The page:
And yet plenty of people doubt it. People believe in supernatural things that can’t be empirically tested, and disbelieve things that have stood up to empirical testing, all the time. Most people, probably. But we who advocate for science say that those people are wrong. I think arguments can be given for why they’re wrong; arguments that don’t beg the question by presupposing empiricism.

    I’m just applying the exact same process to normative questions and hedonic experiences. Most people agree on some level that pain is bad, just like most people generally believe their eyes. But then they also go on to think that all kinds of things that hurt nobody are bad, and things that do hurt people are okay. I think that’s wrong just like people who disbelieve empiricism are wrong, and that arguments to that effect can be given, arguments that don’t beg the question by presupposing hedonism.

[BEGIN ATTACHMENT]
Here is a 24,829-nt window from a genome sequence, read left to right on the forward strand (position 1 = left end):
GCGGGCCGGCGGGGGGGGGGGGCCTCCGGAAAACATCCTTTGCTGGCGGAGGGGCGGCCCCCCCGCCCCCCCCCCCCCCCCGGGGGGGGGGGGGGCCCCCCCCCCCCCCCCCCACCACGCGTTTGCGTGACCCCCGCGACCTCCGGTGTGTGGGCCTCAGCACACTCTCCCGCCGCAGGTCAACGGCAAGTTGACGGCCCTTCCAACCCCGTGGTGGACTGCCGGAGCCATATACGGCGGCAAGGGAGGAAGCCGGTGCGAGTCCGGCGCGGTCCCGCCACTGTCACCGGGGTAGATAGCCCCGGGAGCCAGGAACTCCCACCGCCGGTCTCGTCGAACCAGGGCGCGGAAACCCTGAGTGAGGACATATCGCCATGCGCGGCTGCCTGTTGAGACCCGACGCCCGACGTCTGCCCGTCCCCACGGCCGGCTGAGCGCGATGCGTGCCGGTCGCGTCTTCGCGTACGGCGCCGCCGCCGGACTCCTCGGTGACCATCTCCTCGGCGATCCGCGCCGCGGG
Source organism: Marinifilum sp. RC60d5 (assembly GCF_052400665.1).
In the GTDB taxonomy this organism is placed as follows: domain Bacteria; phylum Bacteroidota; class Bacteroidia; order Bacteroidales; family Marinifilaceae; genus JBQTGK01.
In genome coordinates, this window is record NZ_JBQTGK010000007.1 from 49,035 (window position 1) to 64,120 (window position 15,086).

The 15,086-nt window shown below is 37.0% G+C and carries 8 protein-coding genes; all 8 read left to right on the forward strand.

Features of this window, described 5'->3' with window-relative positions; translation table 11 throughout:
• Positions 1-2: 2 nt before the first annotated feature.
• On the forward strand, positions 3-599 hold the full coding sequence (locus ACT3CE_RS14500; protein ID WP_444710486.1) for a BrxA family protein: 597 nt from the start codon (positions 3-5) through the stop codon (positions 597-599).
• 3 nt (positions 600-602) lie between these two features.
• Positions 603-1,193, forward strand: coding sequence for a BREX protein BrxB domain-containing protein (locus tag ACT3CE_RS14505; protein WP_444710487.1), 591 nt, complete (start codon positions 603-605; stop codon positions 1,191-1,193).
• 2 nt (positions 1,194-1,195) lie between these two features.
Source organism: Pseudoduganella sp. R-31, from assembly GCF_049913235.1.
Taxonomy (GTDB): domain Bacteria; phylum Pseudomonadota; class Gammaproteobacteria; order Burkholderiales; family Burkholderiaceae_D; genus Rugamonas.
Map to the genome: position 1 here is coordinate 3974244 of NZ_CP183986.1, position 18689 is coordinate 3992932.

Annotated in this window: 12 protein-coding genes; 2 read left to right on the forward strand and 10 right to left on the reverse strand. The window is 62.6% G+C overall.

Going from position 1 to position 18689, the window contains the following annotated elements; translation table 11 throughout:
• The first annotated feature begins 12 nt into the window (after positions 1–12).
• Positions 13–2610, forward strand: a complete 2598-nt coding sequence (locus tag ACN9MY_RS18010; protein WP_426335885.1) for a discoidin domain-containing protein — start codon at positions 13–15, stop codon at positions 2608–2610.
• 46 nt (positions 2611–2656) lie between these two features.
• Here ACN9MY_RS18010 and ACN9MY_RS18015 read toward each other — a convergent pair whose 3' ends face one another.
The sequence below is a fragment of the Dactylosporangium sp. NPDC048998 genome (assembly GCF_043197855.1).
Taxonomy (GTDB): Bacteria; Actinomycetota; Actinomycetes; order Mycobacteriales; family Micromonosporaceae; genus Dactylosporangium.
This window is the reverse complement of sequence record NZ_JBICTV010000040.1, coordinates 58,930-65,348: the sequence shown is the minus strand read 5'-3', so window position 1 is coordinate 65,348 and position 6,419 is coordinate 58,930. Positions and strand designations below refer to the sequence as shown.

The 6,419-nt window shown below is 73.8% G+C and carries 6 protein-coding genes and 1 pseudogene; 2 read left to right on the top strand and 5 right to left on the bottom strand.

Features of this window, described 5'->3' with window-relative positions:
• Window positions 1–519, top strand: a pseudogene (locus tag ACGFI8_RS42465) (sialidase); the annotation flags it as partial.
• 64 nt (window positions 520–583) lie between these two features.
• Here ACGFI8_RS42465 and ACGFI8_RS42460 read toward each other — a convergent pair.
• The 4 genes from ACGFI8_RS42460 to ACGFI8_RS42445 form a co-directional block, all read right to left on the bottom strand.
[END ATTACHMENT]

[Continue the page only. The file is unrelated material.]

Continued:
you're presenting something as the case (and claiming to be able to argue for it) that is absolutely not judicable by reference to common phenomenal experience.Isaac

    You keep making this category mistake, here and other times this has come up. Common phenomenal experience doesn’t JUST mean empiricism. I am absolutely not saying that hedonism can be empirically proven. Hedonic experiences are a KIND of phenomenal experience, the prescriptive analogue to the descriptive kind of experience we call empirical. I am saying that appeal to common (shared) experiences of that kind is how to settle normative questions, just like appeal to our common (shared) empirical experiences is how to settle factual questions. Lots of people disagree with both if those “how to”s, but I think they can be shown wrong; without begging the question by assuming either kind of phenomenal appeal.
  • Pfhorrest
    2.5k